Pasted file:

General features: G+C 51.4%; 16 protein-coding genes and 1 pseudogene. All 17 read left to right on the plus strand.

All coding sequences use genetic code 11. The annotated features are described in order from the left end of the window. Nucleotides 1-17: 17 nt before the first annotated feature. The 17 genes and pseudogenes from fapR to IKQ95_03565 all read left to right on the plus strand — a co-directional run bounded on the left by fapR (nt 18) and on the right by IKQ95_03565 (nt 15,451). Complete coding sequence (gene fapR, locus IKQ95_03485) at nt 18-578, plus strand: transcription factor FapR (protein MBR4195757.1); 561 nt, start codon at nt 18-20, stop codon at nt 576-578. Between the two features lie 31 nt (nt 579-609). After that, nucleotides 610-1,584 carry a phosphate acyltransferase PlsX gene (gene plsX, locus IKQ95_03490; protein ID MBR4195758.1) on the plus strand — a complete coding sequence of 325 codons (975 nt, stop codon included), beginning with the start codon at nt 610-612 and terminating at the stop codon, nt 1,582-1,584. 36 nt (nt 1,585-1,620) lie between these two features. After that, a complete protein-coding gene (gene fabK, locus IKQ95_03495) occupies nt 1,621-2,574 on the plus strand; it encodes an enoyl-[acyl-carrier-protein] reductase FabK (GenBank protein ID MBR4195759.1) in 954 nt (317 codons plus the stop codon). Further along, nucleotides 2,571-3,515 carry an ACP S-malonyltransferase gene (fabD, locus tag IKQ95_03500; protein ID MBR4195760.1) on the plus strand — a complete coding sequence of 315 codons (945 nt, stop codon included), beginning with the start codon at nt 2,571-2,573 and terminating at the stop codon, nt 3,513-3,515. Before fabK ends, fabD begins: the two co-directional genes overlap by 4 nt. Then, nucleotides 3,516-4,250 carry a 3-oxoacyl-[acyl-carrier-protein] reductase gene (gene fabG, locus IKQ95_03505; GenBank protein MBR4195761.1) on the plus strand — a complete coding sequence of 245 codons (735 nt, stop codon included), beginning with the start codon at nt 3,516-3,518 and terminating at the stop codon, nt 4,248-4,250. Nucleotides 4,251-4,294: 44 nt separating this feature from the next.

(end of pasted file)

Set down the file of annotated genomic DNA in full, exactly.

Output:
General features: G+C 51.4%; 16 protein-coding genes and 1 pseudogene. All 17 read left to right on the plus strand.

All coding sequences use genetic code 11. The annotated features are described in order from the left end of the window. Nucleotides 1-17: 17 nt before the first annotated feature. The 17 genes and pseudogenes from fapR to IKQ95_03565 all read left to right on the plus strand — a co-directional run bounded on the left by fapR (nt 18) and on the right by IKQ95_03565 (nt 15,451). Complete coding sequence (gene fapR, locus IKQ95_03485) at nt 18-578, plus strand: transcription factor FapR (protein MBR4195757.1); 561 nt, start codon at nt 18-20, stop codon at nt 576-578. Between the two features lie 31 nt (nt 579-609). After that, nucleotides 610-1,584 carry a phosphate acyltransferase PlsX gene (gene plsX, locus IKQ95_03490; protein ID MBR4195758.1) on the plus strand — a complete coding sequence of 325 codons (975 nt, stop codon included), beginning with the start codon at nt 610-612 and terminating at the stop codon, nt 1,582-1,584. 36 nt (nt 1,585-1,620) lie between these two features. After that, a complete protein-coding gene (gene fabK, locus IKQ95_03495) occupies nt 1,621-2,574 on the plus strand; it encodes an enoyl-[acyl-carrier-protein] reductase FabK (GenBank protein ID MBR4195759.1) in 954 nt (317 codons plus the stop codon). Further along, nucleotides 2,571-3,515 carry an ACP S-malonyltransferase gene (fabD, locus tag IKQ95_03500; protein ID MBR4195760.1) on the plus strand — a complete coding sequence of 315 codons (945 nt, stop codon included), beginning with the start codon at nt 2,571-2,573 and terminating at the stop codon, nt 3,513-3,515. Before fabK ends, fabD begins: the two co-directional genes overlap by 4 nt. Then, nucleotides 3,516-4,250 carry a 3-oxoacyl-[acyl-carrier-protein] reductase gene (gene fabG, locus IKQ95_03505; GenBank protein MBR4195761.1) on the plus strand — a complete coding sequence of 245 codons (735 nt, stop codon included), beginning with the start codon at nt 3,516-3,518 and terminating at the stop codon, nt 4,248-4,250. Nucleotides 4,251-4,294: 44 nt separating this feature from the next.